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Cities, Counties Take Aim At State Gun Law

Leon County Judge John Cooper on June 30, 2022, in a screen grab from The Florida Channel.
NPR via Getty Images
The Florida Channel
Leon County Judge John Cooper on June 30, 2022, in a screen grab from The Florida Channel.

Less than two months after a 19-year-old gunman shot dead 14 students and three faculty members at a Broward County high school, city and county officials in parts of Florida are pushing back against a state firearm law they say has created a chilling effect on their ability to respond to constituents’ demands.
Challenges to the 2011 “preemption” law, which bans local governments from imposing gun restrictions tougher than those in state laws, are just one of the ways local officials are fighting for stricter regulations in the wake of the Feb. 14 massacre at Marjory Stoneman Douglas High School in Parkland.

And Second Amendment proponents are firing back.

Leon County commissioners on Tuesday approved an ordinance, aimed at closing what is known as the gun-show “loophole,” that imposes a three-day waiting period and background checks for the private sales of weapons.

While the 2011 law bans local gun ordinances that go beyond state statutes, a 1998 constitutional amendment allows counties --- but not cities --- to impose up to five-day waiting periods and background checks on gun sales.

Seven counties --- Broward, Hillsborough, Miami-Dade, Palm Beach, Pinellas, Sarasota and Volusia --- already have ordinances requiring background checks and waiting periods for private gun sales.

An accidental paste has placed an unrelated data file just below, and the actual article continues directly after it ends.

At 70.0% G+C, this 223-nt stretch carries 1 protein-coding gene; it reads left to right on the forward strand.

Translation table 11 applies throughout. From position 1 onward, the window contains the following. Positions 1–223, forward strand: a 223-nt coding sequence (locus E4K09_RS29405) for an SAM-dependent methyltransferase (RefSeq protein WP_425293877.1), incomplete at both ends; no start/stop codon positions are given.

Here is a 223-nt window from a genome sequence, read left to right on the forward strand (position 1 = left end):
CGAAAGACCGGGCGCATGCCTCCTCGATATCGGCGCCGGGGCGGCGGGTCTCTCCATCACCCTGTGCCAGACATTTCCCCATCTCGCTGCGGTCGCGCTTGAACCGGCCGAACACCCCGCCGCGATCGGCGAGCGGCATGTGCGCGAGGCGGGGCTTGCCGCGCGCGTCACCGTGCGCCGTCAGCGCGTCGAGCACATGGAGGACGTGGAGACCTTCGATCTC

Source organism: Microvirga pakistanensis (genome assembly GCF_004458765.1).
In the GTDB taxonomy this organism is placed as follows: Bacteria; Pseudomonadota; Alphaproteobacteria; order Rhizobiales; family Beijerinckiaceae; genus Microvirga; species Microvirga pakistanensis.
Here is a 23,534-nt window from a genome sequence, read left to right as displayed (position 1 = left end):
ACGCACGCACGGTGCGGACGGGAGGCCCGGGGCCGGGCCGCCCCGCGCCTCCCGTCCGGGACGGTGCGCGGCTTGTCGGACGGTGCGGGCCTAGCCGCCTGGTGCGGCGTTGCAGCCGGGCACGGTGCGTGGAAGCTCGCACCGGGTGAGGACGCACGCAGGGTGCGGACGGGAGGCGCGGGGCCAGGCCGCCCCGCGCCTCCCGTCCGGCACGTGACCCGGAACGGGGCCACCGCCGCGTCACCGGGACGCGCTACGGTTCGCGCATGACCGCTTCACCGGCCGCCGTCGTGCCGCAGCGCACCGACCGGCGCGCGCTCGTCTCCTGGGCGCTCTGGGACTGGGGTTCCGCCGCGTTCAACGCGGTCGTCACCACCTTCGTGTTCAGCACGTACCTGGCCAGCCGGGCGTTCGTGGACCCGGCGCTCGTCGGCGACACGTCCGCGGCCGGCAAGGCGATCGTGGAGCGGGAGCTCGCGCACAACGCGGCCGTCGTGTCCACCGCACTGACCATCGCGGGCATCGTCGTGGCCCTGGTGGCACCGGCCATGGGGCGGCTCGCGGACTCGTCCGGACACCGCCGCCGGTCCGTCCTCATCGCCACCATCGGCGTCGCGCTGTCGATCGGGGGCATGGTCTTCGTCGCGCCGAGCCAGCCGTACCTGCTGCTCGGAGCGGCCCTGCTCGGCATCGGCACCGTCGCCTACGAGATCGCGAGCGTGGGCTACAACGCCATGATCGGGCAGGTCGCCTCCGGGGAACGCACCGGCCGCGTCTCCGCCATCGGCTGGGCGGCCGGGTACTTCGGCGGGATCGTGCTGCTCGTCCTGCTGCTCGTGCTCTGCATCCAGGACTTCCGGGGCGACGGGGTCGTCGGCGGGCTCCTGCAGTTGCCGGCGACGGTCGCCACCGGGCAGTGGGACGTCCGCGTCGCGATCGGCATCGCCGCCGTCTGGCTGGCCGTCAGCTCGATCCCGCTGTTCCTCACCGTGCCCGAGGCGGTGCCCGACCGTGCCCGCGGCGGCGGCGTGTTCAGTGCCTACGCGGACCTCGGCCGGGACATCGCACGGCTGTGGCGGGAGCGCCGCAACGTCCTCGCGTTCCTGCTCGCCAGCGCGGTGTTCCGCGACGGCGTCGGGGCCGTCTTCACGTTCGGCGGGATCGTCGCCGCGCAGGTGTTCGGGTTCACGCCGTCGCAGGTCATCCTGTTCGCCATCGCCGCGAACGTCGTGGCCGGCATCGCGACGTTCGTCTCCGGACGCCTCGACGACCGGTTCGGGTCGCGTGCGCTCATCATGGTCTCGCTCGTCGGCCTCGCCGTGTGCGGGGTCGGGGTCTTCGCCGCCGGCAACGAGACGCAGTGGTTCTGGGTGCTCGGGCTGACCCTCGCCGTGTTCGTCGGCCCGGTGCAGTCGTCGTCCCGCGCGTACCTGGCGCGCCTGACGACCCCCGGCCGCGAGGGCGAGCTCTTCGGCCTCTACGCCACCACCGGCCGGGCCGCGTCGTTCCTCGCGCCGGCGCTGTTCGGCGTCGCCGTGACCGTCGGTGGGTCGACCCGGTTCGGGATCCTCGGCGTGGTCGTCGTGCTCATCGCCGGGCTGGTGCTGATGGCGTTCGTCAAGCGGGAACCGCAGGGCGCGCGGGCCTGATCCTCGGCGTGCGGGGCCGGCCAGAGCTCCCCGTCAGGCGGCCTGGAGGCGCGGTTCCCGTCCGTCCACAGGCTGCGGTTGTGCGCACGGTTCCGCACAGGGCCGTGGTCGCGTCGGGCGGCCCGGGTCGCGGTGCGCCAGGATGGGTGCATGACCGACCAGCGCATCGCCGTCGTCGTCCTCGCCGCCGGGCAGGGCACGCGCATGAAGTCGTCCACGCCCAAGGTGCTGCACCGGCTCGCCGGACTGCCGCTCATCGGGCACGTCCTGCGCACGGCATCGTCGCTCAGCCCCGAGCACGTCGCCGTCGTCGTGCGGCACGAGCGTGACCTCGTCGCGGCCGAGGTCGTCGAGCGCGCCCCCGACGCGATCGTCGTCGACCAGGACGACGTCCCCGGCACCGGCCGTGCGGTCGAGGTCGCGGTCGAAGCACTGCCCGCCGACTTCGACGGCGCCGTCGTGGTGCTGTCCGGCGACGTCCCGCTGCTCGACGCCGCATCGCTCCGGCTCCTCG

But the Second Amendment group Florida Carry has pledged to sue Leon County for including provisions that it says go beyond what the Constitution allows.

Meanwhile, three cities and a number of elected officials in Broward County this week filed a lawsuit challenging the 2011 law, arguing it hamstrings politicians in communities surrounding Parkland from being able to pass bans on detachable high-capacity magazines.

Coral Springs, Pembroke Pines, Coconut Creek and two officials from the cities allege in the lawsuit that provisions in the 2011 law violate the federal and state constitutions.

The plaintiffs believe a local ban on large-capacity magazines, used in a number of mass shootings across the country, would not violate the preemption law because the detachable devices are “optional firearm accessories.”

Lawyers for the cities argued the gun restrictions “will make their local communities safer --- and might prevent or mitigate a future school shooting --- without infringing on the right to keep and bear arms or violating the Firearms Preemption Law.”

But the local officials are worried that enacting such a prohibition could make them vulnerable to hefty penalties under the preemption law. Cities face the risk of lawsuits and potential damages of up to $100,000 and unlimited attorneys’ fees in each lawsuit. Public officials face removal from office and $5,000 fines.

The cities are asking a judge to declare the provisions “unconstitutional, unlawful and invalid” and are seeking an injunction preventing enforcement of the penalties.

“By threatening to punish local officials and their cities for quintessentially legislative acts like voting in favor of an ordinance, the state of Florida has improperly interfered with local democracy, establishing a system in which local officials’ legislative decisions are necessarily restrained by concerns about individual and municipal legal and financial liability instead of the safety and well-being of their constituents and communities,” lawyers for the plaintiffs argued in the 31-page complaint filed in Broward County circuit court.

Coral Springs Commissioner Dan Daley, a Marjory Stoneman Douglas High alum who wants to ban large-capacity magazines in his city and is a plaintiff in the lawsuit, called the “heavy handed” 2011 law one of “the most egregious” in the country.